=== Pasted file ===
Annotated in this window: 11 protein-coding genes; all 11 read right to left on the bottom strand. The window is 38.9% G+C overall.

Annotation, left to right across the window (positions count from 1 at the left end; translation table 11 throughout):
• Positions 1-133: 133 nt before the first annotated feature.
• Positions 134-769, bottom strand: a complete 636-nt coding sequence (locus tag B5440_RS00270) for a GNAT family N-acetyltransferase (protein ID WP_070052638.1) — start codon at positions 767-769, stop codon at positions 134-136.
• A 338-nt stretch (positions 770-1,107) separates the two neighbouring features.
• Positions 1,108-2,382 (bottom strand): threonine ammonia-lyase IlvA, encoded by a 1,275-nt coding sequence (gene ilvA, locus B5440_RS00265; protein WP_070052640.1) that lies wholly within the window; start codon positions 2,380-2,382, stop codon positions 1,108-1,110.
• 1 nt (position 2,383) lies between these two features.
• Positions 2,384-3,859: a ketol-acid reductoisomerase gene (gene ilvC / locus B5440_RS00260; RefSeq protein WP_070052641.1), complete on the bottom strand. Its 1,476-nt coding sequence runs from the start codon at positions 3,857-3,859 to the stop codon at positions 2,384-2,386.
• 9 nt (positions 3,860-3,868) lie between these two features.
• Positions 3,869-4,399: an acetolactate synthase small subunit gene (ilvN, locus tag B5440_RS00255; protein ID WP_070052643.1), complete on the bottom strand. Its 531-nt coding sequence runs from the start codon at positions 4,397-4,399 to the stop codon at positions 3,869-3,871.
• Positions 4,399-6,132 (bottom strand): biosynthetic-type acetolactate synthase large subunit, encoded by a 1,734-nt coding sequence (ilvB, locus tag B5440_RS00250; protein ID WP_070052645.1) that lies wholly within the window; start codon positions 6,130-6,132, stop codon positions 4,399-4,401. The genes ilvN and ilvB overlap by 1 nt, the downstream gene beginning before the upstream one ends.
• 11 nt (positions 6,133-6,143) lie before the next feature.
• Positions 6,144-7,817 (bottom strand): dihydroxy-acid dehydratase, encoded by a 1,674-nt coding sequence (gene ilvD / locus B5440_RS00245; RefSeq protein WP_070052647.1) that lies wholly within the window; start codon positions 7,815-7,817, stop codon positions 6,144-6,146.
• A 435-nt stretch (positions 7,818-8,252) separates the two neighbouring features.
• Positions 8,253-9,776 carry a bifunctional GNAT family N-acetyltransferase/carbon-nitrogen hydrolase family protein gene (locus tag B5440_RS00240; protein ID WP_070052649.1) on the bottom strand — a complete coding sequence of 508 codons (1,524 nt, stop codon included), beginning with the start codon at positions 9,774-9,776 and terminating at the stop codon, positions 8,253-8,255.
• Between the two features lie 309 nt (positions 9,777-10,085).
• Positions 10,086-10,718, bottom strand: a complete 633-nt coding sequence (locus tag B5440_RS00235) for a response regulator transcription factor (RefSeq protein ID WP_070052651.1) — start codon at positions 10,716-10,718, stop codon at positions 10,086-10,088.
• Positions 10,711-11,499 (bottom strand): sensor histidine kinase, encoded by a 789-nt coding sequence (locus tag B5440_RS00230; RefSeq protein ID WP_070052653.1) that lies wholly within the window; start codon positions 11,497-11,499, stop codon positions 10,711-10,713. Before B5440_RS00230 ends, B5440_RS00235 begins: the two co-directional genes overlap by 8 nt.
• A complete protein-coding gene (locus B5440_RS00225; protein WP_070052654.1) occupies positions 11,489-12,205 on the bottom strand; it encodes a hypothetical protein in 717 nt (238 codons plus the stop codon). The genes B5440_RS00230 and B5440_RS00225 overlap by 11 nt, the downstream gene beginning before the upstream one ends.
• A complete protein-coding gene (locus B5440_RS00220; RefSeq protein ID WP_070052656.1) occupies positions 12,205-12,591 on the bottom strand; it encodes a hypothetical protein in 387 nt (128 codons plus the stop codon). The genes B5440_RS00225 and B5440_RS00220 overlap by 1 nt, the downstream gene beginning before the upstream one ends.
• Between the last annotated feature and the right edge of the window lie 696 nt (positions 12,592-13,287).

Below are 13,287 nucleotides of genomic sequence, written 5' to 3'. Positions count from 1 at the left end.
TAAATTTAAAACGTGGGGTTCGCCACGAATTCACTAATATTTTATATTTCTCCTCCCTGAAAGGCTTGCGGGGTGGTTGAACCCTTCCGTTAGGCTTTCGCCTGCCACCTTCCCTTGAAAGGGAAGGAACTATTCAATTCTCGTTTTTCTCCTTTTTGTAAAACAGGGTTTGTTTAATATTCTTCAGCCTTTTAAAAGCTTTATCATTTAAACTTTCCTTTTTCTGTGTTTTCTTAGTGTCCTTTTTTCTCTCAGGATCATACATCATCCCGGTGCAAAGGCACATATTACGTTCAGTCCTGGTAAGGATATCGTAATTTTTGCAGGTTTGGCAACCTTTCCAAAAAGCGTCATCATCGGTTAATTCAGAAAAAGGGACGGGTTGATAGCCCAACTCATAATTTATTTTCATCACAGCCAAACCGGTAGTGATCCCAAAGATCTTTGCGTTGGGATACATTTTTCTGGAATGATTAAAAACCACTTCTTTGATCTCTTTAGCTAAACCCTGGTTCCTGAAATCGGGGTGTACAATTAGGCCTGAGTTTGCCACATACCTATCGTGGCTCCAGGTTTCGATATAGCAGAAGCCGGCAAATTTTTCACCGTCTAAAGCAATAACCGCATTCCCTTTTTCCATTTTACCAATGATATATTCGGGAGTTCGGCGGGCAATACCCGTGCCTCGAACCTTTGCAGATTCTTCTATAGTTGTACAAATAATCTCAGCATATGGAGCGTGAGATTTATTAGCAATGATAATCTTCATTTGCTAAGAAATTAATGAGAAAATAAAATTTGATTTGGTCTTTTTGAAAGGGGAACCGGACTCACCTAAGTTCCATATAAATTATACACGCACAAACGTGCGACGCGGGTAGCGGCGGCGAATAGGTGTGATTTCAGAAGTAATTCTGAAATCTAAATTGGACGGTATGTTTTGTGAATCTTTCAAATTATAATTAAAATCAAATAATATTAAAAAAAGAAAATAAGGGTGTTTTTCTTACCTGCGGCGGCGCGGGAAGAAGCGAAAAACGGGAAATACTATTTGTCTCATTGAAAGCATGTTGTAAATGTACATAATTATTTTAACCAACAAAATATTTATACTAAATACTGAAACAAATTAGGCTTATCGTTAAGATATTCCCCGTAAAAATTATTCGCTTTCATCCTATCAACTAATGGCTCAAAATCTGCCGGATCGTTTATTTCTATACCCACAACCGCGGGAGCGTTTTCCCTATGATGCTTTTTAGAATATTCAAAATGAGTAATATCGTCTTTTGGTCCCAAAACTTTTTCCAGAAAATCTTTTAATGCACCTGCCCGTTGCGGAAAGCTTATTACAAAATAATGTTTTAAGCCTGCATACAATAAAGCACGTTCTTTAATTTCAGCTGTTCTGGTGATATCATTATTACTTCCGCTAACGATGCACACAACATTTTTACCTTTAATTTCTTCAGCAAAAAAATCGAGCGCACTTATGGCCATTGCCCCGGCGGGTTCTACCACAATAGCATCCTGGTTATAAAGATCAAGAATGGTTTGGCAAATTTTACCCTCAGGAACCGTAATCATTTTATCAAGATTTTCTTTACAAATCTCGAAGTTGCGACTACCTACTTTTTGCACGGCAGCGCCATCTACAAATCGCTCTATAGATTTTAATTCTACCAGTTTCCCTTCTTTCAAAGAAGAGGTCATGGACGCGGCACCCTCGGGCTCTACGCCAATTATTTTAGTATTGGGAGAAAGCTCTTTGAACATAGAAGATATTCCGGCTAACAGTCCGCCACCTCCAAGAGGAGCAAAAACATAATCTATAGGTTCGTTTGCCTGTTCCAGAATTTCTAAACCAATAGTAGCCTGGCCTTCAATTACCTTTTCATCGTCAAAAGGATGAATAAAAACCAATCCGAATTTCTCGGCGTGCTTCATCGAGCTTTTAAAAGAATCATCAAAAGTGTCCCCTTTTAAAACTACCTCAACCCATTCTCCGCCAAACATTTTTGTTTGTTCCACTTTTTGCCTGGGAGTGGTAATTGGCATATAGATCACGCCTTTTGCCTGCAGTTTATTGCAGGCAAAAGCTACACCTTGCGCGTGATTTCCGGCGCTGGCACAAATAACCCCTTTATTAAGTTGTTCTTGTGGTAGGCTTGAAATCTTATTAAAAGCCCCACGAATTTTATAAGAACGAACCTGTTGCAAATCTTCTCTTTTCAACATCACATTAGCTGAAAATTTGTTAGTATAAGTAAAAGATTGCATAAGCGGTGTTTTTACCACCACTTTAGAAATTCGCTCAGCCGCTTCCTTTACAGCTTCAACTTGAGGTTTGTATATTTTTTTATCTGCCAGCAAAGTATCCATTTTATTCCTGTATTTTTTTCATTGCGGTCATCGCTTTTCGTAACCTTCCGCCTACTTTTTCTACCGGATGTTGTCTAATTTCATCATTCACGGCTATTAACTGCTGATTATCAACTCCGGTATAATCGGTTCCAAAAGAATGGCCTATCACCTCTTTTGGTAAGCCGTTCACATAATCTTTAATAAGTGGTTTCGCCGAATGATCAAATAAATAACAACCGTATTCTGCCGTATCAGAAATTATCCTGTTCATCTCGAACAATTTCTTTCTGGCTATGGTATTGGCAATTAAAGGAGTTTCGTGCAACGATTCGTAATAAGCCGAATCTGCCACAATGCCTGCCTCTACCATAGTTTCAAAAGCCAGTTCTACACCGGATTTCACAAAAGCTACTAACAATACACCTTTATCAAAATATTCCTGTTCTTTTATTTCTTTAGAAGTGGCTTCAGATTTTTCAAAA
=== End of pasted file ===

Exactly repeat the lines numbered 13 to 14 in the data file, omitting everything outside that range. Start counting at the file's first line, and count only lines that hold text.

• Positions 6,144-7,817 (bottom strand): dihydroxy-acid dehydratase, encoded by a 1,674-nt coding sequence (gene ilvD / locus B5440_RS00245; RefSeq protein WP_070052647.1) that lies wholly within the window; start codon positions 7,815-7,817, stop codon positions 6,144-6,146.
• A 435-nt stretch (positions 7,818-8,252) separates the two neighbouring features.